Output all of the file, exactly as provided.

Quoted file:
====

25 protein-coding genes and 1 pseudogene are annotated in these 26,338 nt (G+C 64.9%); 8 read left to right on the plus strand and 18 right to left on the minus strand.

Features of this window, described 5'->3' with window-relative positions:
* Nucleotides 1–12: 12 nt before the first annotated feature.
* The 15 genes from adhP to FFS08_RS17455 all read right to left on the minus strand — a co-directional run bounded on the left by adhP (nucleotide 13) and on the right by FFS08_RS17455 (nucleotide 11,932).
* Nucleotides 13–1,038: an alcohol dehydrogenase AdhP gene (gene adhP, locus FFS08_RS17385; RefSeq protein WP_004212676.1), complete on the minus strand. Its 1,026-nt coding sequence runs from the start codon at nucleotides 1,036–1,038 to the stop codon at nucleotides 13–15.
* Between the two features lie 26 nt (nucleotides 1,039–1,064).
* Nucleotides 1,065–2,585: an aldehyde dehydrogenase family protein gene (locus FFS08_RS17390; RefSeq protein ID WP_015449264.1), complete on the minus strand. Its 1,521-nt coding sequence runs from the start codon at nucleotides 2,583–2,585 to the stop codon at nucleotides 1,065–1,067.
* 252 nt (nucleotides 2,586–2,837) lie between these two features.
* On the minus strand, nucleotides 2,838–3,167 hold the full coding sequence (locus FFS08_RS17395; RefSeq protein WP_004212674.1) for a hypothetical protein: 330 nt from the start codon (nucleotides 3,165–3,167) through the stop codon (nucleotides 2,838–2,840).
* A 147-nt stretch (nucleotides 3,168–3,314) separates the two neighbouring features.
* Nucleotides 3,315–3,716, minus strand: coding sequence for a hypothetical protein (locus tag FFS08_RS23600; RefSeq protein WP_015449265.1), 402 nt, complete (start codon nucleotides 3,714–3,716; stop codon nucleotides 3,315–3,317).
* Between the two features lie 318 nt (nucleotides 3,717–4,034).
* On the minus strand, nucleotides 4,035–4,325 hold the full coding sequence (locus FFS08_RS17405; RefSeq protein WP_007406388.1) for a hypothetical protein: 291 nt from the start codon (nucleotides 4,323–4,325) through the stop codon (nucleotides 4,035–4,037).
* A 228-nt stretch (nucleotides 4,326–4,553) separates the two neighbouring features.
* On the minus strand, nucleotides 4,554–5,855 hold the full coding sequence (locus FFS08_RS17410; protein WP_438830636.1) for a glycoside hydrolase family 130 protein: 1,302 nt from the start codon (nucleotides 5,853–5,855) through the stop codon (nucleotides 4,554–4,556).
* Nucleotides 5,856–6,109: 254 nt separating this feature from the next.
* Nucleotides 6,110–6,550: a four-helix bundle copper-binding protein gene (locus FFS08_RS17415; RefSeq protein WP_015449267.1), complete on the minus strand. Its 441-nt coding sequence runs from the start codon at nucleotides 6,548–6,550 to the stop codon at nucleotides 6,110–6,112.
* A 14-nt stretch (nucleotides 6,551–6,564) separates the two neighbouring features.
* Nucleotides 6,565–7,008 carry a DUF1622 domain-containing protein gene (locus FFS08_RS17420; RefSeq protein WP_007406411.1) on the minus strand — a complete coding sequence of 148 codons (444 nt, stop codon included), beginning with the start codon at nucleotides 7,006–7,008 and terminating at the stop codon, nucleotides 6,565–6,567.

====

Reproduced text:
25 protein-coding genes and 1 pseudogene are annotated in these 26,338 nt (G+C 64.9%); 8 read left to right on the plus strand and 18 right to left on the minus strand.

Features of this window, described 5'->3' with window-relative positions:
* Nucleotides 1–12: 12 nt before the first annotated feature.
* The 15 genes from adhP to FFS08_RS17455 all read right to left on the minus strand — a co-directional run bounded on the left by adhP (nucleotide 13) and on the right by FFS08_RS17455 (nucleotide 11,932).
* Nucleotides 13–1,038: an alcohol dehydrogenase AdhP gene (gene adhP, locus FFS08_RS17385; RefSeq protein WP_004212676.1), complete on the minus strand. Its 1,026-nt coding sequence runs from the start codon at nucleotides 1,036–1,038 to the stop codon at nucleotides 13–15.
* Between the two features lie 26 nt (nucleotides 1,039–1,064).
* Nucleotides 1,065–2,585: an aldehyde dehydrogenase family protein gene (locus FFS08_RS17390; RefSeq protein ID WP_015449264.1), complete on the minus strand. Its 1,521-nt coding sequence runs from the start codon at nucleotides 2,583–2,585 to the stop codon at nucleotides 1,065–1,067.
* 252 nt (nucleotides 2,586–2,837) lie between these two features.
* On the minus strand, nucleotides 2,838–3,167 hold the full coding sequence (locus FFS08_RS17395; RefSeq protein WP_004212674.1) for a hypothetical protein: 330 nt from the start codon (nucleotides 3,165–3,167) through the stop codon (nucleotides 2,838–2,840).
* A 147-nt stretch (nucleotides 3,168–3,314) separates the two neighbouring features.
* Nucleotides 3,315–3,716, minus strand: coding sequence for a hypothetical protein (locus tag FFS08_RS23600; RefSeq protein WP_015449265.1), 402 nt, complete (start codon nucleotides 3,714–3,716; stop codon nucleotides 3,315–3,317).
* Between the two features lie 318 nt (nucleotides 3,717–4,034).
* On the minus strand, nucleotides 4,035–4,325 hold the full coding sequence (locus FFS08_RS17405; RefSeq protein WP_007406388.1) for a hypothetical protein: 291 nt from the start codon (nucleotides 4,323–4,325) through the stop codon (nucleotides 4,035–4,037).
* A 228-nt stretch (nucleotides 4,326–4,553) separates the two neighbouring features.
* On the minus strand, nucleotides 4,554–5,855 hold the full coding sequence (locus FFS08_RS17410; protein WP_438830636.1) for a glycoside hydrolase family 130 protein: 1,302 nt from the start codon (nucleotides 5,853–5,855) through the stop codon (nucleotides 4,554–4,556).
* Nucleotides 5,856–6,109: 254 nt separating this feature from the next.
* Nucleotides 6,110–6,550: a four-helix bundle copper-binding protein gene (locus FFS08_RS17415; RefSeq protein WP_015449267.1), complete on the minus strand. Its 441-nt coding sequence runs from the start codon at nucleotides 6,548–6,550 to the stop codon at nucleotides 6,110–6,112.
* A 14-nt stretch (nucleotides 6,551–6,564) separates the two neighbouring features.
* Nucleotides 6,565–7,008 carry a DUF1622 domain-containing protein gene (locus FFS08_RS17420; RefSeq protein WP_007406411.1) on the minus strand — a complete coding sequence of 148 codons (444 nt, stop codon included), beginning with the start codon at nucleotides 7,006–7,008 and terminating at the stop codon, nucleotides 6,565–6,567.